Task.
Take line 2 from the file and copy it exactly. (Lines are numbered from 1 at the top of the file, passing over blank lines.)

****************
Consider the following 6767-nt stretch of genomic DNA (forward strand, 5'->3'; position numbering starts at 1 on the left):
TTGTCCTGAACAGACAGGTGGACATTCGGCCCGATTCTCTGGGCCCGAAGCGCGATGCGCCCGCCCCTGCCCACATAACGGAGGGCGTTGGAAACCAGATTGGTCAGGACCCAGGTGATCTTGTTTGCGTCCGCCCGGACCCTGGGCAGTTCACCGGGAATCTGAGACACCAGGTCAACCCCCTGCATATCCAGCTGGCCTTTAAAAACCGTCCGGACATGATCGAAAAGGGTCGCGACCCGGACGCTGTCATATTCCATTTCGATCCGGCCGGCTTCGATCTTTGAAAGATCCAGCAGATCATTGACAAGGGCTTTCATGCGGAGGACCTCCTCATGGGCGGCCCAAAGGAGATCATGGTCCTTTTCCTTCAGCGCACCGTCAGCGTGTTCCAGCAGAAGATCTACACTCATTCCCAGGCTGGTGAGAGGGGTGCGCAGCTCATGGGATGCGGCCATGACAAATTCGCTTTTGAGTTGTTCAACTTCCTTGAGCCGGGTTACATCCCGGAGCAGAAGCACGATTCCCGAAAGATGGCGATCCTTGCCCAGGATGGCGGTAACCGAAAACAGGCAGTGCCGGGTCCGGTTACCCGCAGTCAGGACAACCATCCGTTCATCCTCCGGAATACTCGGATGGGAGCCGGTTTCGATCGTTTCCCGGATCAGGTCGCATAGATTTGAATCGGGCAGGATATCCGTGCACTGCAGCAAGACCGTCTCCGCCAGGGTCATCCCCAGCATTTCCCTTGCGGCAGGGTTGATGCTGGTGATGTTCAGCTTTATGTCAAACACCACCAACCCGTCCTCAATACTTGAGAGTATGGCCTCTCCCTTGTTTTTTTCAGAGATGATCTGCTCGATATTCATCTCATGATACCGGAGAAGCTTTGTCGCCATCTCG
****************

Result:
TTGTCCTGAACAGACAGGTGGACATTCGGCCCGATTCTCTGGGCCCGAAGCGCGATGCGCCCGCCCCTGCCCACATAACGGAGGGCGTTGGAAACCAGATTGGTCAGGACCCAGGTGATCTTGTTTGCGTCCGCCCGGACCCTGGGCAGTTCACCGGGAATCTGAGACACCAGGTCAACCCCCTGCATATCCAGCTGGCCTTTAAAAACCGTCCGGACATGATCGAAAAGGGTCGCGACCCGGACGCTGTCATATTCCATTTCGATCCGGCCGGCTTCGATCTTTGAAAGATCCAGCAGATCATTGACAAGGGCTTTCATGCGGAGGACCTCCTCATGGGCGGCCCAAAGGAGATCATGGTCCTTTTCCTTCAGCGCACCGTCAGCGTGTTCCAGCAGAAGATCTACACTCATTCCCAGGCTGGTGAGAGGGGTGCGCAGCTCATGGGATGCGGCCATGACAAATTCGCTTTTGAGTTGTTCAACTTCCTTGAGCCGGGTTACATCCCGGAGCAGAAGCACGATTCCCGAAAGATGGCGATCCTTGCCCAGGATGGCGGTAACCGAAAACAGGCAGTGCCGGGTCCGGTTACCCGCAGTCAGGACAACCATCCGTTCATCCTCCGGAATACTCGGATGGGAGCCGGTTTCGATCGTTTCCCGGATCAGGTCGCATAGATTTGAATCGGGCAGGATATCCGTGCACTGCAGCAAGACCGTCTCCGCCAGGGTCATCCCCAGCATTTCCCTTGCGGCAGGGTTGATGCTGGTGATGTTCAGCTTTATGTCAAACACCACCAACCCGTCCTCAATACTTGAGAGTATGGCCTCTCCCTTGTTTTTTTCAGAGATGATCTGCTCGATATTCATCTCATGATACCGGAGAAGCTTTGTCGCCATCTCG